People who say the followers of Christ shouldn’t be involved in politics aren’t paying attention. And they aren’t paying attention to Jesus himself.
During the Last Supper, Jesus said to his chosen 12 (11 if you subtract Judas from the mix), “I assign to you, as my Father assigned to me, a kingdom, that you may eat and drink at my table in my kingdom and sit on thrones, judging the twelve tribes of Israel” (Luke 22:29).”
Now I don’t have a trained eye, but sitting on a throne is a political thing no matter how you slice it.
In other words, Jesus’ entire discipleship program with his apostles was an academy designed to prepare them for service in the political arena.
So Christians just need to get over this debate about whether or not Christians ought to be involved in politics. Jesus has settled this question for us himself.
Now Jesus also gives some concrete direction to his nascent policy makers on how to make decisions in political office. He points out that the kings of the Gentiles (political animals one and all) “exercise lordship over them.” But, Jesus says, “not so with you.” When you exercise kingly power, I expect something different and better than what I see in the world.
Rather, he says to his budding politicians, “let the greatest among you become as the youngest, and the leader as one who serves” (Luke 22:26).
In other words, holding public office is about service, not power. It’s about using your political authority on behalf of your constituents, not using the authority of your office for the thrill of being able to control other people.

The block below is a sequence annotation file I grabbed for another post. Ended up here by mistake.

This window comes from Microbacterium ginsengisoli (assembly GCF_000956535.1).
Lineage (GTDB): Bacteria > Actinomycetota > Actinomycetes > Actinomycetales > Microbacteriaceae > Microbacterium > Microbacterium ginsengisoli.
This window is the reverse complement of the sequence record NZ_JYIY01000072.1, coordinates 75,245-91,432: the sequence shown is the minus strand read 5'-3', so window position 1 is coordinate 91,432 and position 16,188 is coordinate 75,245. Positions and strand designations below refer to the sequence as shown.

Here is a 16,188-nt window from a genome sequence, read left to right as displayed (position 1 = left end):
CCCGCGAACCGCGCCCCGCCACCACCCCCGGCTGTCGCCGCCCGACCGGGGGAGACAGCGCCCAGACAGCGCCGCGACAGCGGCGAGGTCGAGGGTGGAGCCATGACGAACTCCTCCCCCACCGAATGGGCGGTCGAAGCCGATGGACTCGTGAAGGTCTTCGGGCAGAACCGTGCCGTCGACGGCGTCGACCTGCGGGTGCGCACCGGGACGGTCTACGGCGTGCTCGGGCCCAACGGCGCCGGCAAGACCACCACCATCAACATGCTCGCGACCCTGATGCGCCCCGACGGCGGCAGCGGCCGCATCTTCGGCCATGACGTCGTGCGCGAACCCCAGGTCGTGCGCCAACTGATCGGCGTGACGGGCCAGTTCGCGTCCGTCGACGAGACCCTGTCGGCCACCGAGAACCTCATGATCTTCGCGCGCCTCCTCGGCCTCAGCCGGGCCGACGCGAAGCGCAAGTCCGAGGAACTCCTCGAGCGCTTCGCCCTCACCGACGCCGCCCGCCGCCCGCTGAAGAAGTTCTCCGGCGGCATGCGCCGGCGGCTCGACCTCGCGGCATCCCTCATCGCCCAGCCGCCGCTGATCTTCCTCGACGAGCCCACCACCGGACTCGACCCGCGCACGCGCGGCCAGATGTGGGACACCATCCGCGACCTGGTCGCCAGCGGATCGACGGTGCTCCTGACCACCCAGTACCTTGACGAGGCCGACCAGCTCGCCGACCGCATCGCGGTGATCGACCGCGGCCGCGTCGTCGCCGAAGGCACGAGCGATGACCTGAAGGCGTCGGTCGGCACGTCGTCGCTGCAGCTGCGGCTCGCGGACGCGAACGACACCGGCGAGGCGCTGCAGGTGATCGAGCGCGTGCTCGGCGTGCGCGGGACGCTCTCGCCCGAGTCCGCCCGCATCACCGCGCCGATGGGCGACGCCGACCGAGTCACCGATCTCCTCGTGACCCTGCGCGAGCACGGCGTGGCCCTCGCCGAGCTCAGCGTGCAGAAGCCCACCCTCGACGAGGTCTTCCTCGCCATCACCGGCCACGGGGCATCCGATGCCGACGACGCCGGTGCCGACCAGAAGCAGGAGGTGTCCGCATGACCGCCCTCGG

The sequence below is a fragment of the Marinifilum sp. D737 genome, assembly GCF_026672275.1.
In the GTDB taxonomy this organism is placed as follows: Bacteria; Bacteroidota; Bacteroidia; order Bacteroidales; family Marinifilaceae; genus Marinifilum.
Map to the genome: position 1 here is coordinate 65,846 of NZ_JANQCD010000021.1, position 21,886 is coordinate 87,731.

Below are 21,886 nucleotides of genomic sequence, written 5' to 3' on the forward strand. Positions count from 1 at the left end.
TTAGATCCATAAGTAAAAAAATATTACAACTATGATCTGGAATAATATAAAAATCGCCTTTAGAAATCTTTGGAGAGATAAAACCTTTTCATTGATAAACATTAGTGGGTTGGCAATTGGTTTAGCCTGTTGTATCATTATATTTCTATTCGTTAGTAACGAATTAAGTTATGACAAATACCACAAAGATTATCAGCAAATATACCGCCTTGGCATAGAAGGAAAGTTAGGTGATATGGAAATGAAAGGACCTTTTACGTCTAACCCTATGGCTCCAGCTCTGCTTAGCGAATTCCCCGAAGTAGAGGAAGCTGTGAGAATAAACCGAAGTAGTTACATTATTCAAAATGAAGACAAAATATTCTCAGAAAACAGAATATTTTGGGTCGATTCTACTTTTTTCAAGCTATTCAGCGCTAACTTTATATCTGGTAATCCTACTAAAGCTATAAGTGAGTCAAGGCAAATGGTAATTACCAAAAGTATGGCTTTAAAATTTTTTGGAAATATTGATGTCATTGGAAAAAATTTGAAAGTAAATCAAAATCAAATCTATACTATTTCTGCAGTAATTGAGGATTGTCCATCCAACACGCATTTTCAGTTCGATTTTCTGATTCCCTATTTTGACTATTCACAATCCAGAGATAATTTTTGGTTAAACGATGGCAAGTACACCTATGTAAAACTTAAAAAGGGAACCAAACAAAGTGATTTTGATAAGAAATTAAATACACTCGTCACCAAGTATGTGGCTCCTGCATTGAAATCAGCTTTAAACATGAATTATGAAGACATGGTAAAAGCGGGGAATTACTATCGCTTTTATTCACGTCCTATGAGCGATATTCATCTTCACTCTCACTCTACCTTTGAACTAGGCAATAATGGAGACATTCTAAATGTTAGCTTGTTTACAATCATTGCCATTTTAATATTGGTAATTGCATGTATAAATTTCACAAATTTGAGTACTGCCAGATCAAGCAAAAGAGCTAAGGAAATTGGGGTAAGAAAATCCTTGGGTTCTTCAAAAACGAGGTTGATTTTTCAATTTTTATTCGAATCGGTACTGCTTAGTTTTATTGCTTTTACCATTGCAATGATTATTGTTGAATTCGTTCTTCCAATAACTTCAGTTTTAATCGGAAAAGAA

People pursue public office for one of two reasons, one contrary to the spirit of Christ, the other consistent with it. Some – perhaps most – pursue public office because they want to control other people. They see themselves as the smartest people in the room, the elite, people so smart that they believe they should make lifestyle choices for other people, for the benighted masses who are too stupid to make intelligent decisions for themselves. This, Jesus says, is how the “Gentiles” do it, but it is “not so with you.”
Others – sadly, the great minority – pursue public office because they want to liberate people rather than control them. They want people free to make choices that affect their own lives without the interference of the overreaching hand of government. They want to free their constituents to engage in the God-given right to the “pursuit of happiness” without bureaucrats defining happiness for them. This is public service in the spirit of Christ.
How do you make good decisions in public office? How do you become a statesman rather than a politician? Easy. Jesus says public servants must “become as the youngest” and become “as one who serves.”
In other words, the statesman puts himself in the place of a child and asks how public policy changes will affect him, and he puts himself in the place of the ordinary worker, “one who serves,” and asks how public changes will affect him, his take-home pay, and his ability to pursue his own dreams. Will the public policies I support, he asks, utlimately help children and workers or hurt them?
This would lead the Christ-centered statesman to gradually get government out of the welfare business altogether, for example, because welfare has done more damage to children than any thing government has done.